He cried so long he must have cried himself to sleep, because when there was an enormous crack of thunder, he opened his eyes again and Bruce was standing over his bed. The shadows fell across his face, too, hiding his eyes. For a moment Dick was too terrified even to move, hoping desperately it was a nightmare. He could hear his own breathing, rapid and high, as Bruce stared down at him. One of his hands began to fall slowly towards him, and Dick knew that if it touched him he would never, ever wake up again.

Then the lightning flashed, and Bruce brought his hand back up to shield his eyes. The spell was broken.

"Mr. Wayne?" Dick whispered.

"Don't be frightened, Dick." He tried to smile. "Come with me."

Dick could never remember the route they had taken that night to the Batcave. It was if the whole house were drowning in mists, and the only solid thing was Bruce's hand, which he had clung to fiercely. The tunnel to the cave seemed to go on for miles, and he was stumbling with weariness when they finally emerged. The bats, startled, soared up in the cavern, waking him up, and suddenly things were real again.

"I need to tell you something, Dick," Bruce said. "I wasn't going to, but--now I see I must."

That was the night he had learned about Batman, and about Bruce. That Bruce was...different. That he had lost his family just the way Dick had, and so he had become Batman, to make sure it didn't happen to any other children. That people who had families could never understand that the way Dick could, and that meant that they needed to stick together. Dick knew what he meant, but he still thought that Bruce was trying to be nice. Bruce was a grownup–he could have as many people as he wanted. Dick was just a kid. Surely Bruce didn't really need him, not the way he suddenly realized he did need Bruce.

But Bruce said that he did, and Dick was grateful for that. So he started to become Robin that same night. He didn't know how else to show what he felt than to be the best Robin he could possibly be. He couldn't say it; he could never say. But he was sure Bruce understood.

It was some time in Dick's third year as Robin when Bruce had started to seem--not well. Dick was used to Bruce brooding, but he was also used to being able to cheer him up. Maybe not right away, but he would invent some new gymnastic move, dig up some corny jokes, and sooner or later, he'd get through, get that tiny smile out of Bruce that meant he was coming around. Not that time. Bruce had hardly even looked at him for months. His eyes were blank and his shoulders sagged and then one day, he'd actually fallen in practice, as if he were too weak to keep his handhold. Alfred had hustled him off to bed.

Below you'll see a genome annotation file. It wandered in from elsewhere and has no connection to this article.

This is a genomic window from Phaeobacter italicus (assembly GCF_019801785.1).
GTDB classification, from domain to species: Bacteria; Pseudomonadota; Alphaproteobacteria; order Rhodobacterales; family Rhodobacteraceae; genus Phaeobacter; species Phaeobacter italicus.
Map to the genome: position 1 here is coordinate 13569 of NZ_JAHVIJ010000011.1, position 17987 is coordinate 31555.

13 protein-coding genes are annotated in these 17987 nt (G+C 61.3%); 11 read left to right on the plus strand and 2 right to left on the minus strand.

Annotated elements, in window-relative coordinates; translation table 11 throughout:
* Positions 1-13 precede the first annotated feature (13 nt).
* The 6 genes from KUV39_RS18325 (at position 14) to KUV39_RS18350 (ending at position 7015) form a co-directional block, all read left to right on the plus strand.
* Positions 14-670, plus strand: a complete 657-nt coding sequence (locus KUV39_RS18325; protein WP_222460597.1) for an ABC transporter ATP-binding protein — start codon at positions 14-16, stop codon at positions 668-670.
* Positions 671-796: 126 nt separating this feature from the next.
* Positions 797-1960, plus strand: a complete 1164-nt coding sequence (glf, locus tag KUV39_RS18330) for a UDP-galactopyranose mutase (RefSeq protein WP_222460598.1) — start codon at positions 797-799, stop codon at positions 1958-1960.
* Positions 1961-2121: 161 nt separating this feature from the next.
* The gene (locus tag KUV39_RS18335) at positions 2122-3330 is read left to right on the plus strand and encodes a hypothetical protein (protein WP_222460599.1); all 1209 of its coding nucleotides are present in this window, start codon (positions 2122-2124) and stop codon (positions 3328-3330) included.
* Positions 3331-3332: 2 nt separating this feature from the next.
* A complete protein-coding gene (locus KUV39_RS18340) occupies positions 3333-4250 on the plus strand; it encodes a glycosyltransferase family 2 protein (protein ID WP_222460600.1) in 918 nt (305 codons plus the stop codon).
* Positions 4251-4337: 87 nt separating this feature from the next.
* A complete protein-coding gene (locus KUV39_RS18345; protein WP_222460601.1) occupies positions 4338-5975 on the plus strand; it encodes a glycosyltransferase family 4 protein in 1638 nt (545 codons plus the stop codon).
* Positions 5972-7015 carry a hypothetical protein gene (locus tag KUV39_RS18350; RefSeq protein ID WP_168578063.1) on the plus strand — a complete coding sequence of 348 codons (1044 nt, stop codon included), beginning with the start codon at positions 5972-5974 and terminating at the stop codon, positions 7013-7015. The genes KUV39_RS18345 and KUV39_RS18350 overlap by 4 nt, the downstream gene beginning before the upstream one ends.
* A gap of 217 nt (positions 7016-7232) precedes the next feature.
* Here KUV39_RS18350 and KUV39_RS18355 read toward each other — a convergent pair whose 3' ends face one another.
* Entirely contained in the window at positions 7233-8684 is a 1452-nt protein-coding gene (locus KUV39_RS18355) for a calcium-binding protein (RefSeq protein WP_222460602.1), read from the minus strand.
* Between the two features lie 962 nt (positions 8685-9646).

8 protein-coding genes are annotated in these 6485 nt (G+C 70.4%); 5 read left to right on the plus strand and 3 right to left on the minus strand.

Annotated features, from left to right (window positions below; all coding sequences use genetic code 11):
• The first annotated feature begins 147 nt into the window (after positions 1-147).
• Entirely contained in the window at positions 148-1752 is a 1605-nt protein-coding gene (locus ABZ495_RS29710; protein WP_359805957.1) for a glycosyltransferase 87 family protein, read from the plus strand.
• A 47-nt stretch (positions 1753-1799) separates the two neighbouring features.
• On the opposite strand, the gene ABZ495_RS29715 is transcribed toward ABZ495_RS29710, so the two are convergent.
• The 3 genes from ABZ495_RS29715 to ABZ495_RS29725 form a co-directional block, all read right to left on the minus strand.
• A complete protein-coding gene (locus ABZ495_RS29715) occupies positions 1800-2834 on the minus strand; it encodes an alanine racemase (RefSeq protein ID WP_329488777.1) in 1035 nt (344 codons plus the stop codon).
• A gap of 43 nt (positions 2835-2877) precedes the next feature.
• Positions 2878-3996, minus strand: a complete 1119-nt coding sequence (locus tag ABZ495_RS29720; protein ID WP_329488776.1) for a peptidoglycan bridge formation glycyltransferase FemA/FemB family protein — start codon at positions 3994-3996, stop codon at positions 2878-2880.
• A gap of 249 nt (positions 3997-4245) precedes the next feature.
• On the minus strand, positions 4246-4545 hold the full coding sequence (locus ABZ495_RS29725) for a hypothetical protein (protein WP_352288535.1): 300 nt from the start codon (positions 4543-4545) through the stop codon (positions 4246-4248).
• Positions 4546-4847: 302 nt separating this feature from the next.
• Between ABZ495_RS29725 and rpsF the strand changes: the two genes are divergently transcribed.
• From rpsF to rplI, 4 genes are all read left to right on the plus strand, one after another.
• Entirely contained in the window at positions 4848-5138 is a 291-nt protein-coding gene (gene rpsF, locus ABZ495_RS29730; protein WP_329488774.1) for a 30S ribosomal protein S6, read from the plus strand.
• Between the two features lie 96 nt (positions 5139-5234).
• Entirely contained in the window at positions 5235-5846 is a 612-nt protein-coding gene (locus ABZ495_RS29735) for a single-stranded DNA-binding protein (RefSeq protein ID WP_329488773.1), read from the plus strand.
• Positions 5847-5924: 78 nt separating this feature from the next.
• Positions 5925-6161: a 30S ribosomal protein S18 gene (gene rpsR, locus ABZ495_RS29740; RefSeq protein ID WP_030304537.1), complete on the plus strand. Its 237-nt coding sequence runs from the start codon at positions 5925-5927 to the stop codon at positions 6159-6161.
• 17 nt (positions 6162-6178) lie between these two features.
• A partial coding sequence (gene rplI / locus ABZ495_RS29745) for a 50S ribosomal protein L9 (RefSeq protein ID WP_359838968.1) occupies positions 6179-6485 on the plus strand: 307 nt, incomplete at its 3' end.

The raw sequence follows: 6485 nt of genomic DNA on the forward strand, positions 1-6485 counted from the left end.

"Maybe I should cancel my date," Dick said to Alfred when he returned.

"I don't believe that would be a good idea, Dick."

"But if Bruce is sick--"

"Then he ought to be left to rest undisturbed," Alfred said coldly. After a moment, he went on, smiling, "He wouldn't want you to spoil your date."

"I just don't know."

"I'll look after Master Bruce. If anything should happen, I will call."

"Do you promise, Alfred?" he said, trying to get Bruce's look in his eyes.

Alfred's own expression, though, was mild, unimpressed. "You know I always do what's best for Master Bruce, Dick. Go."

Looking up at the house now, Dick thought that that had been a mistake. There was nothing obviously wrong--no doors or windows open that shouldn't be, no alarms signaling, no strange sounds or voices. Nothing except the fact that there was a car in the driveway he didn't recognize, a Mercedes sedan. Bruce did have the occasional visitor, but Dick could feel a disturbing current in the air, the same feeling that had saved him from way too many traps when he fought crime. Something had happened. Was happening. Some new secret reigned over the mansion that night.

The only light in the house came from one of Bruce's rooms. Dick carefully skirted the motion detector and the cameras and threw up a rappel line to the softly-lit window. Clambering slowly and stealthily up the wall, he listened carefully for any sound, but there was nothing. He reached the windowsill and cautiously edged his head up to peer over it.

There was a man lying on a couch inside: Mistretta, who'd recently escaped from prison. Batman was kneeling next to him, bent over, covering them both with his cape, and for a minute Dick thought that he was trying to tie him up, or maybe whispering something threatening in his ear.